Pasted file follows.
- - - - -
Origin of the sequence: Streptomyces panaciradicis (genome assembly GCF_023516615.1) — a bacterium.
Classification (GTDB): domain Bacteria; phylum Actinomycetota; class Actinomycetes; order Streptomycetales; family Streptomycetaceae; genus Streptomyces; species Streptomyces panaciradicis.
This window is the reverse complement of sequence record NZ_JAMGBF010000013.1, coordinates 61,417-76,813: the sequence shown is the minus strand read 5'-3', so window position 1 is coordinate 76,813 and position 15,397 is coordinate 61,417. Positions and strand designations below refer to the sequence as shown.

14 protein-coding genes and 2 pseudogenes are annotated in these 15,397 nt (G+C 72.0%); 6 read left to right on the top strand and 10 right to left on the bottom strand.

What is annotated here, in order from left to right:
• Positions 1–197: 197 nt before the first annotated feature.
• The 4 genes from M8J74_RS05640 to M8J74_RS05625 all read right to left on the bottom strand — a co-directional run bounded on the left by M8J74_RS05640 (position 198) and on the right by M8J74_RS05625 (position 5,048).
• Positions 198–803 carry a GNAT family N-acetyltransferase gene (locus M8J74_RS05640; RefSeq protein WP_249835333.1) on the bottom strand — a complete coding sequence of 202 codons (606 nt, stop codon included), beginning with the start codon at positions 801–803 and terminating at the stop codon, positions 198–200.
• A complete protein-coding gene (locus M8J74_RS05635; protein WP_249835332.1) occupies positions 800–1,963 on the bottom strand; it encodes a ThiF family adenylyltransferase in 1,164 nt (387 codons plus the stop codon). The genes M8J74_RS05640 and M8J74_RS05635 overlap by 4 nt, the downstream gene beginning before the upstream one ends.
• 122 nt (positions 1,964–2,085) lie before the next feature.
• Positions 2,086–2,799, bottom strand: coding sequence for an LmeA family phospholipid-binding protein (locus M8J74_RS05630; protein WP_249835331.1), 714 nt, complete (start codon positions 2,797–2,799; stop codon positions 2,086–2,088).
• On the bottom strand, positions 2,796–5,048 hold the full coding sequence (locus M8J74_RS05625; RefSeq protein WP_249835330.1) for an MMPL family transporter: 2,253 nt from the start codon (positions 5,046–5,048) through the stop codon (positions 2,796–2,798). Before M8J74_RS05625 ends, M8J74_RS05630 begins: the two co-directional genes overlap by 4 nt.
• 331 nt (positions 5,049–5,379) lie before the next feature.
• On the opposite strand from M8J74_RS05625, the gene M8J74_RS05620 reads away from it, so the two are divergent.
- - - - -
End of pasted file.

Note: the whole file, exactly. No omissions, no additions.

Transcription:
Origin of the sequence: Streptomyces panaciradicis (genome assembly GCF_023516615.1) — a bacterium.
Classification (GTDB): domain Bacteria; phylum Actinomycetota; class Actinomycetes; order Streptomycetales; family Streptomycetaceae; genus Streptomyces; species Streptomyces panaciradicis.
This window is the reverse complement of sequence record NZ_JAMGBF010000013.1, coordinates 61,417-76,813: the sequence shown is the minus strand read 5'-3', so window position 1 is coordinate 76,813 and position 15,397 is coordinate 61,417. Positions and strand designations below refer to the sequence as shown.

14 protein-coding genes and 2 pseudogenes are annotated in these 15,397 nt (G+C 72.0%); 6 read left to right on the top strand and 10 right to left on the bottom strand.

What is annotated here, in order from left to right:
• Positions 1–197: 197 nt before the first annotated feature.
• The 4 genes from M8J74_RS05640 to M8J74_RS05625 all read right to left on the bottom strand — a co-directional run bounded on the left by M8J74_RS05640 (position 198) and on the right by M8J74_RS05625 (position 5,048).
• Positions 198–803 carry a GNAT family N-acetyltransferase gene (locus M8J74_RS05640; RefSeq protein WP_249835333.1) on the bottom strand — a complete coding sequence of 202 codons (606 nt, stop codon included), beginning with the start codon at positions 801–803 and terminating at the stop codon, positions 198–200.
• A complete protein-coding gene (locus M8J74_RS05635; protein WP_249835332.1) occupies positions 800–1,963 on the bottom strand; it encodes a ThiF family adenylyltransferase in 1,164 nt (387 codons plus the stop codon). The genes M8J74_RS05640 and M8J74_RS05635 overlap by 4 nt, the downstream gene beginning before the upstream one ends.
• 122 nt (positions 1,964–2,085) lie before the next feature.
• Positions 2,086–2,799, bottom strand: coding sequence for an LmeA family phospholipid-binding protein (locus M8J74_RS05630; protein WP_249835331.1), 714 nt, complete (start codon positions 2,797–2,799; stop codon positions 2,086–2,088).
• On the bottom strand, positions 2,796–5,048 hold the full coding sequence (locus M8J74_RS05625; RefSeq protein WP_249835330.1) for an MMPL family transporter: 2,253 nt from the start codon (positions 5,046–5,048) through the stop codon (positions 2,796–2,798). Before M8J74_RS05625 ends, M8J74_RS05630 begins: the two co-directional genes overlap by 4 nt.
• 331 nt (positions 5,049–5,379) lie before the next feature.
• On the opposite strand from M8J74_RS05625, the gene M8J74_RS05620 reads away from it, so the two are divergent.